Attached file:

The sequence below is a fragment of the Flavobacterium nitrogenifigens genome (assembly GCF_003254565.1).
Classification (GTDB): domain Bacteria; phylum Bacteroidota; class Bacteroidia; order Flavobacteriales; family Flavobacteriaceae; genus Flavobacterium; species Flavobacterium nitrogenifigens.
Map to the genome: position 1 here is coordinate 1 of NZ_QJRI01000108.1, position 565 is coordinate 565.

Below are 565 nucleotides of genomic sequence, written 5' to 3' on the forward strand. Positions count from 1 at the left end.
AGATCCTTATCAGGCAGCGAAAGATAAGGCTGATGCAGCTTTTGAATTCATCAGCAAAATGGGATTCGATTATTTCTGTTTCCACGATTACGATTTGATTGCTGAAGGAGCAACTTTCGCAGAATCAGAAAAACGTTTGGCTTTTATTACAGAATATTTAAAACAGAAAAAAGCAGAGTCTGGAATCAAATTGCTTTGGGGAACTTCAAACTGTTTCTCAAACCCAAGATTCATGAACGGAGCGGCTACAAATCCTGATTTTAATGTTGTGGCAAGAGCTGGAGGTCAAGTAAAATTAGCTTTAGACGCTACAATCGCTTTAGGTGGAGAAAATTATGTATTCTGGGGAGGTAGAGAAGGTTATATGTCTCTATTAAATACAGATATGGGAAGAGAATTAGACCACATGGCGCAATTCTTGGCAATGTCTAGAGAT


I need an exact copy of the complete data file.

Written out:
The sequence below is a fragment of the Flavobacterium nitrogenifigens genome (assembly GCF_003254565.1).
Classification (GTDB): domain Bacteria; phylum Bacteroidota; class Bacteroidia; order Flavobacteriales; family Flavobacteriaceae; genus Flavobacterium; species Flavobacterium nitrogenifigens.
Map to the genome: position 1 here is coordinate 1 of NZ_QJRI01000108.1, position 565 is coordinate 565.

Below are 565 nucleotides of genomic sequence, written 5' to 3' on the forward strand. Positions count from 1 at the left end.
AGATCCTTATCAGGCAGCGAAAGATAAGGCTGATGCAGCTTTTGAATTCATCAGCAAAATGGGATTCGATTATTTCTGTTTCCACGATTACGATTTGATTGCTGAAGGAGCAACTTTCGCAGAATCAGAAAAACGTTTGGCTTTTATTACAGAATATTTAAAACAGAAAAAAGCAGAGTCTGGAATCAAATTGCTTTGGGGAACTTCAAACTGTTTCTCAAACCCAAGATTCATGAACGGAGCGGCTACAAATCCTGATTTTAATGTTGTGGCAAGAGCTGGAGGTCAAGTAAAATTAGCTTTAGACGCTACAATCGCTTTAGGTGGAGAAAATTATGTATTCTGGGGAGGTAGAGAAGGTTATATGTCTCTATTAAATACAGATATGGGAAGAGAATTAGACCACATGGCGCAATTCTTGGCAATGTCTAGAGAT